For the first time since 2017, Zimbabwe have the chance to play Test cricket against a side other than Afghanistan, Sri Lanka or Bangladesh. While that might be welcome in itself, the home side showed enough against Pakistan in the shorter formats to aspire to more than just a participation trophy in the upcoming two-match series.
Zimbabwe play this format so exceedingly sparingly against top Test sides it’s difficult to know what to expect, and easy to empathise with a side that gets such few opportunities to make coherent plans across matches, series and seasons. The last time they played against a non-Asian side, for instance, came against South Africa in 2017; just two of the 11 who lined up for that game are part of the squad that takes on Pakistan. But to search for real inspiration against the visitors, the coaching staff might be reminding them of the last time this particular opposition played Test cricket on Zimbabwean soil.
Eight years ago, a Pakistan Test side captained by Misbah-ul-Haq famously fell to a 24-run defeat in Harare, allowing the hosts to square the series; arguably their most impressive Test achievement in the past two decades. Only one player from each side who played that Test will feature again in Harare on Thursday (Brendan Taylor and Azhar Ali), but there is little doubt the discussions in the Zimbabwean dressing room will repeatedly revert back to that afternoon as a reminder this side doesn’t intend to merely make up the numbers.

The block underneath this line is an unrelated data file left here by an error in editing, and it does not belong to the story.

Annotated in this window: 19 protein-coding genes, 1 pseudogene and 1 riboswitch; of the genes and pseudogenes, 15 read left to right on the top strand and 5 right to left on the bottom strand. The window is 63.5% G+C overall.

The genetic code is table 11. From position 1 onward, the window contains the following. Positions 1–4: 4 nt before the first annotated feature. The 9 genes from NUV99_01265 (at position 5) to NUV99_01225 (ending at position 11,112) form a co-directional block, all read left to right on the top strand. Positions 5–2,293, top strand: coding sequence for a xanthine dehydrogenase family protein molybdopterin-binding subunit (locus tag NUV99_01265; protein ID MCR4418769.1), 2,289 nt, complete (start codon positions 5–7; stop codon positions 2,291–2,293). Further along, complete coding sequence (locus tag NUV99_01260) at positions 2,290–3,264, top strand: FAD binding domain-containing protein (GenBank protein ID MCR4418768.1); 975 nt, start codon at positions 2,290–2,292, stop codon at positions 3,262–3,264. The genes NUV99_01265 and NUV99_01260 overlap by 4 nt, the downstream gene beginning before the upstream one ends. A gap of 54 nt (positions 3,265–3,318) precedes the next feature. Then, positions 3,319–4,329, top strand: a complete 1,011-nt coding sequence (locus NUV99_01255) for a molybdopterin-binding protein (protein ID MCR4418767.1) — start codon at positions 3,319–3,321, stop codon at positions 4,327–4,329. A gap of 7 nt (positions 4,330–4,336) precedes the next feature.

Pakistan, meanwhile, are in the odd position of having won all three white-ball series on this tour of South Africa and Zimbabwe without managing to appease nearly any of their fan base. Misbah, intent on shutting out that fateful 2013 Test from his memory, will be aware of the lose-lose situation this series throws up for Pakistan. Anything besides two resounding victories will be looked upon as failure, even if the Pakistan head coach has the experience and wisdom to know away Test wins can never quite be taken for granted.
Pakistan’s mid-table ranking in this format is well earned; under the current coaching set-up, they continue to win games against opposition they might be expected to beat – especially at home – without seriously challenging the top sides away. Pakistan’s away record has been especially miserable over the past three years, with nine losses in the past eleven Tests and no wins; the two draws came in rain-affected games against England last summer. This series represents a golden opportunity to reverse that trend. This Pakistan Test side may be a flawed one – a fact that won’t change regardless of this series’ outcome – but they will feel they possess the quality to do something they haven’t since West Indies in 2017: return home with a Test series trophy in their luggage.
(last five completed matches, most recent first)
In the spotlight